First woman named head of the Coast Guard


WASHINGTON DC – Admin. Karl L. Schultz was relieved of his duties as commandant of the U.S. Coast Guard by Adm. Linda L. Fagan at a military change of command ceremony presided over by President Joe Biden Wednesday at Coast Guard Headquarters, according to a Coast Guard news release.

“The men and women of the Coast Guard deserve full credit for what we have accomplished,” Schultz said in the statement. “I am honored to have led the best Coast Guard in the world as a Commanding Officer over the past four years, which has presented unique challenges. Our collective resolve, penchant for action, unparalleled devotion to duty, courage and dogged determination have enhanced the Service’s brand and reputation both at home and abroad.

The announcement states that Fagan is the first woman in the Coast Guard to hold the rank of four-star admiral. She once again made history not only as the first woman to lead the Coast Guard, but also as the first female service chief of any U.S. military service.

Immediately following the change of command, Schultz retired from the Coast Guard after 39 years of service to the Nation, the statement said. He received the Homeland Security Distinguished Service Medal from Secretary Alejandro N. Mayorkas, Department of Homeland Security.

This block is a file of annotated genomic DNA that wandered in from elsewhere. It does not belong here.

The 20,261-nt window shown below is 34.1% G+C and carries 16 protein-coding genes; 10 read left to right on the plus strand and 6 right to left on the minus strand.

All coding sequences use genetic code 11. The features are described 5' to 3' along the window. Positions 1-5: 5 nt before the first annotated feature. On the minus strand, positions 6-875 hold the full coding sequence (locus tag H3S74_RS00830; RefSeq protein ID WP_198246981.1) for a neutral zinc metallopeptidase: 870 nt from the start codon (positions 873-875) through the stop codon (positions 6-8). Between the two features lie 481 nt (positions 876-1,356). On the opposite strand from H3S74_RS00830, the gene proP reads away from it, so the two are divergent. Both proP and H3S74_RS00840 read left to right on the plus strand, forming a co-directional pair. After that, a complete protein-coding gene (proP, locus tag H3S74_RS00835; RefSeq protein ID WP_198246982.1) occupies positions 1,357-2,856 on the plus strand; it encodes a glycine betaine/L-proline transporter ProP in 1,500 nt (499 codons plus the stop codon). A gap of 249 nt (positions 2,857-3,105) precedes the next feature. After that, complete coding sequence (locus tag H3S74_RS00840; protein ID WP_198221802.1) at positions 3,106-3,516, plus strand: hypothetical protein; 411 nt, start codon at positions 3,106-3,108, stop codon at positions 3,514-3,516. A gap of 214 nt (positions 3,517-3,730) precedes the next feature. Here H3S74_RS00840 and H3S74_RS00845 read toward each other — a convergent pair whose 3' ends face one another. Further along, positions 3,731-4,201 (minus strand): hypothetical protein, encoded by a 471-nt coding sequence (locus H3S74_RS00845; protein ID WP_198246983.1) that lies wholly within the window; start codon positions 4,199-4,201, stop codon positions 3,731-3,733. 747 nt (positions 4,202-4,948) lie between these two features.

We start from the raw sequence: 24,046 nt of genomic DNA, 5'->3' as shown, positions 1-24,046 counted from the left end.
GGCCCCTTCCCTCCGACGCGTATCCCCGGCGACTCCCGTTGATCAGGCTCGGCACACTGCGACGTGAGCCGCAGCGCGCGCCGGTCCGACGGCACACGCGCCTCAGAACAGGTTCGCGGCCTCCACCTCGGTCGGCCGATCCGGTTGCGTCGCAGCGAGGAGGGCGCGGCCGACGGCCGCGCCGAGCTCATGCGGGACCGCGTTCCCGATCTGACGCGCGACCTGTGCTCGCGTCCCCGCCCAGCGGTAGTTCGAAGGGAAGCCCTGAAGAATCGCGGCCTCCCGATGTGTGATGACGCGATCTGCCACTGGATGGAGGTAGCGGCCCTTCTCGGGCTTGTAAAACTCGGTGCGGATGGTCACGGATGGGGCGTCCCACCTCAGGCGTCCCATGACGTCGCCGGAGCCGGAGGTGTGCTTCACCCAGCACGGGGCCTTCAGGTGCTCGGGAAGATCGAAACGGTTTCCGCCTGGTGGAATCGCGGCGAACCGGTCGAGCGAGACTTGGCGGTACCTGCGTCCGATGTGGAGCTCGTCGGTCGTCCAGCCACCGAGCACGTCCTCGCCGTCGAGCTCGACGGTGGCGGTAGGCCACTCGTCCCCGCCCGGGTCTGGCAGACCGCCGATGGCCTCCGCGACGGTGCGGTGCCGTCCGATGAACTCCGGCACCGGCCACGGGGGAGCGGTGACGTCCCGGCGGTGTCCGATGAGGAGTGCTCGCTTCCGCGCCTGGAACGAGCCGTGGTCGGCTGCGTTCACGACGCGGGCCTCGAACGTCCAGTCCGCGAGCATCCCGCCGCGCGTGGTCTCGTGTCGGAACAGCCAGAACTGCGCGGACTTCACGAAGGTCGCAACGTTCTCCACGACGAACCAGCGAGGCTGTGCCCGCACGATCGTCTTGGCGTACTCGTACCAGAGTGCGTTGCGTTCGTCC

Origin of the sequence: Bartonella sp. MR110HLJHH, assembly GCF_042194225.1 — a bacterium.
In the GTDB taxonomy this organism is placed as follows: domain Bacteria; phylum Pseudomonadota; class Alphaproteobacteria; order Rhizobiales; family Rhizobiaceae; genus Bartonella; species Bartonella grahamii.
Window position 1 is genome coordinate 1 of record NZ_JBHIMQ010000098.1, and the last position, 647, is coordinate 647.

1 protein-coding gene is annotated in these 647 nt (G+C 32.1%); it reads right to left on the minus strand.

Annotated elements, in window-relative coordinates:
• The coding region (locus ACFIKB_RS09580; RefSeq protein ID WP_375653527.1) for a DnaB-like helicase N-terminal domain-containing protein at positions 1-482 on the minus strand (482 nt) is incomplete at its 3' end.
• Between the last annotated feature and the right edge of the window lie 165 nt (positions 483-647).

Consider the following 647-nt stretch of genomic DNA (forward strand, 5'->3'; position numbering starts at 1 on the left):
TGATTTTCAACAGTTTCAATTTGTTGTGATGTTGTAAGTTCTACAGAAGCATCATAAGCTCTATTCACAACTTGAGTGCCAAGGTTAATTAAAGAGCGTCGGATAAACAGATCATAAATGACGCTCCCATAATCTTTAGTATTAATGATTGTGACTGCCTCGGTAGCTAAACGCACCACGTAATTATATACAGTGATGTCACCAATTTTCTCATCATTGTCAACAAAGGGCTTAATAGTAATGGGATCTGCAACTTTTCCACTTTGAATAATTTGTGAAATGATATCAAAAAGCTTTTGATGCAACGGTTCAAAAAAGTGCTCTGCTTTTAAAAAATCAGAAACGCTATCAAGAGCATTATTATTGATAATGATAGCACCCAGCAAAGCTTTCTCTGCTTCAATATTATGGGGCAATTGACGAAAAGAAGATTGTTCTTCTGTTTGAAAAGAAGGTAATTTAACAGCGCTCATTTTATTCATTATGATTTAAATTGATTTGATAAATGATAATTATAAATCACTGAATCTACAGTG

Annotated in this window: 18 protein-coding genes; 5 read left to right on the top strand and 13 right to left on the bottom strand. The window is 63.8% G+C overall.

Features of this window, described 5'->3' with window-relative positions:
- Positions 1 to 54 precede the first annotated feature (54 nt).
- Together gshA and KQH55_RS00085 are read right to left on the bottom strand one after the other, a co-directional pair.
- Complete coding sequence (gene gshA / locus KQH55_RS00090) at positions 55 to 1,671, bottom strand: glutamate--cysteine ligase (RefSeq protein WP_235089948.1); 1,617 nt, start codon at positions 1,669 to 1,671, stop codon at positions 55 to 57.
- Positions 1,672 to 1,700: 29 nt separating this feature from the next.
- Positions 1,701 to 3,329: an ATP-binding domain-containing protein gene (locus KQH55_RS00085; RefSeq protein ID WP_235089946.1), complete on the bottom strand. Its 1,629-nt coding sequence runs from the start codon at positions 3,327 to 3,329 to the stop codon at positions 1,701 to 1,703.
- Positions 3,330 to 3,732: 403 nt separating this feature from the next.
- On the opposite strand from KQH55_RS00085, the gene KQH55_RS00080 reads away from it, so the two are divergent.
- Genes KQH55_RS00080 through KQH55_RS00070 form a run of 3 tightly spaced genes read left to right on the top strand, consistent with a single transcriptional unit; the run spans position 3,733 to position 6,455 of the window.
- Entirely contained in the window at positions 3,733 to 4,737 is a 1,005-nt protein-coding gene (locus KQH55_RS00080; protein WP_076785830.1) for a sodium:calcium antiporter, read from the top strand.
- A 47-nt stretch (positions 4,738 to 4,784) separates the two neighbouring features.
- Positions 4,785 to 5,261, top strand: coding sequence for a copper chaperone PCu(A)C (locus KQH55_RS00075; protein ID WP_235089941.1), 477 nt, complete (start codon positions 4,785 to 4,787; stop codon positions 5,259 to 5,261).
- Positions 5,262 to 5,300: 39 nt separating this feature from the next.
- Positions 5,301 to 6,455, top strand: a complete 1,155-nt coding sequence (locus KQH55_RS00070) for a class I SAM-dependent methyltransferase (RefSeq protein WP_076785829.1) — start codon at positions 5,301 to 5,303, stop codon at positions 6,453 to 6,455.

The release said Schultz became the 26th commander of the U.S. Coast Guard on June 1, 2018. A component of the Department of Homeland Security, the Coast Guard is made up of more than 57,000 active duty civilian and reserve Coast Guardsmen and over 25,000 Coast Guard Auxiliary volunteers. Schultz’s leadership raised the Service’s profile here at home and around the world as the Coast Guard experienced an unprecedented signal of demand for its operational capabilities and partnering skills. During his four-year tenure, Schultz championed a compelling “readiness narrative” that increased Service funding levels, enabling a renewed internal focus on the Coast Guard’s total mission-ready workforce. , as well as prolific shipbuilding, the recapitalization of aircraft assets, and a technical revolution.

Fagan assumed the duties of the 27th commander following his service as the 32nd vice commander. As Vice Commander, Fagan served as Chief Operating Officer, responsible for executing the Commander’s strategic intent, managing internal organizational governance, and serving as Director of Acquisition. components.

“The Coast Guard is a more ready, relevant and responsive service thanks to Admiral Schultz’s incredible leadership,” Fagan said in the statement. “I thank Admiral Schultz and Mrs. Dawn Schultz for their selfless service over the past four years and wish them fair winds and following seas.”


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